Occupy Radio: The First Demand
October 21, 2011
I spent all day Thursday at one of those talk radio convention-type things. As always, I spent most of it gradually losing consciousness, because, after 25 years of talk radio convention-type things, I've heard all that before. By lunchtime, the parade of same-old-things had me fantasizing about creating a one-man protest, my own Occupy Radio. No tent cities for me, though; I'm not protesting unless there's air conditioning, Wi-FI, and indoor plumbing. I'm not sure where I'd have to set this up, either. Talk radio isn't a place. And if I have to do it at talk radio convention-type things, well, I already do that.
So I just stood there leaning against the wall thinking about my list of demands when I thought about one demand I'd make, about something that's been annoying me lately. I've been using smart phones to listen to Internet audio since smartphones have been in existence. (Really. I was using the early Treos for that. I even discussed it in one of the earliest editions of this column, many years ago) Back in the early days, streaming audio on your phone was something more suitable for hobbyists than for the general public. You had to find the stream, install the right player, adjust the configuration, and figure out how to make everything work together. It didn't always work. And it was clear that the general consumer market was never going to go through all of that just to listen to a radio station.
And then the iPhone came along, and Android, and apps. Suddenly, streaming Internet radio through your phone became simple, a matter of clicking on an icon and selecting your station. Cell phone streaming had become a mass-market thing. But there is one problem with the way it works: the radio industry is making it really hard to find what you want.
That seems counterintuitive, but as it stands right now, you can't just download one app that offers all available stations. Consumers can use iHeartRadio, or Radio.com, or RadioPup (what?!?), but that requires the listeners to know which app is appropriate for which station. For example, if you want to listen to KFI and then maybe check out KROQ, you need to go from iHeartRadio to Radio.com. Who among the general public knows that? Why should they need to know that KFI is a Clear Channel station, ergo an iHeartRadio selection, while KROQ is a CBS-owned station and therefore is on Radio.com? There are unified "tuner" apps out there, but many of the stations are blocked from them -- you get a "This Station is Unavailable" message when you happen upon one of them. I understand why a station owner would want to keep listeners in their walled garden of an app (and away from the competitors' stations and app), but all this does is confuse and turn off listeners.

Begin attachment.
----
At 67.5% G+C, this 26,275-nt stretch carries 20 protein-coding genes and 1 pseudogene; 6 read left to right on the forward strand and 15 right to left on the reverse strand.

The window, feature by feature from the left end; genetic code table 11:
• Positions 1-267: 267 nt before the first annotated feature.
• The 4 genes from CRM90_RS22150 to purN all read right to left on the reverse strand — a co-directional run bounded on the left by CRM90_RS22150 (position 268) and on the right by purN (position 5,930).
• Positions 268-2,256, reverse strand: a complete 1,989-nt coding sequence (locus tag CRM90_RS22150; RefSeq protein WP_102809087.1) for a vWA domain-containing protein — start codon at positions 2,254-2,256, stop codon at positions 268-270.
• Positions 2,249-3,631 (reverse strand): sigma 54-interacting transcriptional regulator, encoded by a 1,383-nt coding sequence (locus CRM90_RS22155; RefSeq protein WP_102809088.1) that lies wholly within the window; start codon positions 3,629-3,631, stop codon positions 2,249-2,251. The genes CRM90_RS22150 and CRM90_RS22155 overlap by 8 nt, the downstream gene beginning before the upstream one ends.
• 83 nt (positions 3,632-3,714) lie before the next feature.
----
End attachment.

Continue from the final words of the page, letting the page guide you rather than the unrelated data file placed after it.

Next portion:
This opens the door for competitors. If you aren't giving people an everything-in-one-convenient-place option, you're inviting them to exit your app to find what they want. And when they do that, it's just as easy to select Pandora, or Slacker, or Stitcher as it is to pick yet another radio app. The radio industry still wants FM tuners in smartphones, but streaming is how people with smartphones listen to radio, and the current state of radio apps makes that confusing and annoying for consumers. That might be radio groups' strategy -- creating their own Pandora, not encouraging sampling of "the enemy" -- and there are anti-trust elements to work out (although allowing third-party tuners full access to the streams would fix that), but it just makes accessing the desired content more of a chore than it needs to be. This is where business plans and consumer needs clash.
So while I was driving to this talk radio convention-type thing and I wanted to listen to some out-of-market stations while mired in hopeless traffic on the 110 freeway, I had to fumble between a couple of different apps, and it helped that I'm in the business and therefore know who owns which stations and which apps (and that traffic was stopped so I had time to find what I wanted). If I wasn't in the business, I wouldn't know any of that, and I wouldn't necessarily know where to find what I want from radio. I would know, however, that there are plenty of alternatives a click away.
The expanding Occupy Radio movement (I had a big dinner last night) is sponsored by All Access News-Talk-Sports, where you'll find us infiltrating the industry with Talk Topics, the less-than-creatively-titled show prep column with hundreds of ideas with which you can plant the seeds of spoken word entertainment revolution. Or you can just find something to talk about when there's nothing you like anywhere else. Either way, you'll get it by clicking here, and on Twitter at @talktopics. You'll also find "10 Questions With..." John McConnell, whose resume in the business is unassailable and who's working on a new project about which you'll want to know, and you'll also get the best radio and music industry coverage at Net News, with the top stories tweeted at @allaccess. And, unrelated to All Access, you can follow me on Twitter at @pmsimon, read my stuff at Nerdist.com, and check out my personal website at pmsimon.com.
Next week, I'll be at another convention-type thing. The Occupy Radio movement never sleeps.
Perry Michael SimonAll Access News-Talk-Sports